The best poker players are almost always those who understand the primacy of position and how to use it to their advantage. At its core, poker is a game of incomplete information – you simply don’t know what cards the other players are holding, and your strategy going forward will be based on calculated assumptions of what cards or combinations your opponents possess, and related to that, how you deal with the hand you’re dealt, so to speak.
A good pre-flop strategy helps you play in position, and a central point of the pre-flop action is the strength of your own hand as well as the nature of the game that you’re playing. Ask yourself how aggressive your opponents are currently. Sometimes, even with an ostensibly strong hole card pair, it may not always be profitable and recommended to continue.
There are lots of players who simply play from the hands of the blinds before they’re privy to the flop. It’s not a terrible strategy, but it’s not necessarily applicable to every hand. It’s essential to keep a mental track of how your opponents have bet in previous rounds and where you think they’re going in the present one. This is the crucial psychological dimension of poker, and if used effectively it can help you gain a far more complete picture of the current round than a simple recourse to blind betting habits and your own two hole cards.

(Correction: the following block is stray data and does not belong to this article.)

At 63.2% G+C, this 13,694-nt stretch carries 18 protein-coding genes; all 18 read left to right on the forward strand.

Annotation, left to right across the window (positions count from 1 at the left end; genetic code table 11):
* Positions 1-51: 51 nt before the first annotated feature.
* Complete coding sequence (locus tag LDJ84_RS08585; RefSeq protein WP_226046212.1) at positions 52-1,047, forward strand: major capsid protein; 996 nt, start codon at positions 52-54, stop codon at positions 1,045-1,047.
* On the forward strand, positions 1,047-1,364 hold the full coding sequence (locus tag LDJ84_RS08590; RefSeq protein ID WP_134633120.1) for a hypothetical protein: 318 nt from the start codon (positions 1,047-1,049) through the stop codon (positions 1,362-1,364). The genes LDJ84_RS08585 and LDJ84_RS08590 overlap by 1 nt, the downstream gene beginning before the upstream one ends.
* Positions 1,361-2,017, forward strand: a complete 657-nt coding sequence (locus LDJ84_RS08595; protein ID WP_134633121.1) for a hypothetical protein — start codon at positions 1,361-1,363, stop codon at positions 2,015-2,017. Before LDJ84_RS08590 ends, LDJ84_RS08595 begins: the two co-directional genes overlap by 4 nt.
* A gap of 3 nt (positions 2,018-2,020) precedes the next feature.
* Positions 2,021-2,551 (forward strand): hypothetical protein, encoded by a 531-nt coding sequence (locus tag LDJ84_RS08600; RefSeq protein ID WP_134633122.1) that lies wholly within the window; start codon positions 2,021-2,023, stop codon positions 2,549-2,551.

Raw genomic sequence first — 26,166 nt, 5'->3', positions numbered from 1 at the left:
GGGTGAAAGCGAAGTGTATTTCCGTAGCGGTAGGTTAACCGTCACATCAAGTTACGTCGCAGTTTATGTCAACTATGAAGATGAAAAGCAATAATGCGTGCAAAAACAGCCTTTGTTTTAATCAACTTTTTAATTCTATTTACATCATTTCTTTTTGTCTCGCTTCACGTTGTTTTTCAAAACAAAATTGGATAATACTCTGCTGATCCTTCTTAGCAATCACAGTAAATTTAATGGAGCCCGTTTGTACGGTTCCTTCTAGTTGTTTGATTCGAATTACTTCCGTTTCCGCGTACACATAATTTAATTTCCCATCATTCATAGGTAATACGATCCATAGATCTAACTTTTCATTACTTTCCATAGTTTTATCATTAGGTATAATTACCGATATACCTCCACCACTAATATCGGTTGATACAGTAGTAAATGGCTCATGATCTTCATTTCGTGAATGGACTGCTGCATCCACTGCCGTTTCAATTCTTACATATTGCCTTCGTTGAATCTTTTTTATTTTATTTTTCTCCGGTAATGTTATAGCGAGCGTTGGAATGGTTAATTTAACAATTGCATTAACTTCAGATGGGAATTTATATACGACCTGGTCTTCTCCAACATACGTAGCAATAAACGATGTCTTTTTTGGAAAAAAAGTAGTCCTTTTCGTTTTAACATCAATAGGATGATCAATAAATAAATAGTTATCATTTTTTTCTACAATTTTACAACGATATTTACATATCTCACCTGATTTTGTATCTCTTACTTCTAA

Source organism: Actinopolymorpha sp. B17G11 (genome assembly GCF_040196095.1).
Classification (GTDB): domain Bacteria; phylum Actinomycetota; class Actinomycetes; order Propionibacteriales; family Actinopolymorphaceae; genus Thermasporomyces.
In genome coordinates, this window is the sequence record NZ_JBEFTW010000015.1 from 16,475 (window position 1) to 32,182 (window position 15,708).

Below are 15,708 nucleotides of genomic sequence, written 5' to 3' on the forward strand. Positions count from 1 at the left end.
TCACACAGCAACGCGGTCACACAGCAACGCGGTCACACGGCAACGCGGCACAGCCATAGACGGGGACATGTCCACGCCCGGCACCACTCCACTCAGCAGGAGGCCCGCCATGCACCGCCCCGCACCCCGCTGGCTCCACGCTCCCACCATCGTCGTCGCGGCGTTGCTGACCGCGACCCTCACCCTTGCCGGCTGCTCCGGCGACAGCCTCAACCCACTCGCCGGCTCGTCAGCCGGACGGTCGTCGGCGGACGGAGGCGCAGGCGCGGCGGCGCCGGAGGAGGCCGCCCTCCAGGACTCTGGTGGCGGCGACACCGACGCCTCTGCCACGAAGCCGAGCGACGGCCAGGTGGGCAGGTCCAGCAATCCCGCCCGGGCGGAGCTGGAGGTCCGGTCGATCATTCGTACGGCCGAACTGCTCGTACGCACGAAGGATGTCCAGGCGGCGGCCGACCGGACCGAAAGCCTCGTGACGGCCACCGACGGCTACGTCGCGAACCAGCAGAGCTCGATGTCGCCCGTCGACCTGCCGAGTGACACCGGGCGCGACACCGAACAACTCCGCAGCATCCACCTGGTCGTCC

If you believe that you are potentially in a strong position in the opening round, it tends to be a good idea to raise/re-raise in the pre-flop rather than simply call. In most instances, if you call you are signifying a mediocre opening, or one in which you’re simply unsure of where the game will head. Remember: this is the position of every player at the poker table as no one has complete enough information to make a foolproof play. If they do, then they are simply cheating and all bets are off. If you believe your opener isn’t worth the time and effort of seeing the flop, or indeed of going beyond that, you’re probably better off folding.
That being said, one of the key fundamentals of good poker play is to avoid playing so consistently that you become predictable. Then you’re just fodder for the rest of the table, most of whom will quickly cotton on to the idea that if and when you do raise or re-raise in the preflop stage that you’re fairly confident in your hand and they should take careful note of your betting habits and bodily gestures.
Finally, remember this: it’s okay, sometimes, to just stay in the current round long enough to see what direction the flop is taking you in. By all means, if you think there’s potential then you should absolutely move past the initial blinds stage and see what Lady Luck might have for you. This becomes harder, of course, as the blinds are raised and the cost of an initial betting round becomes more substantial.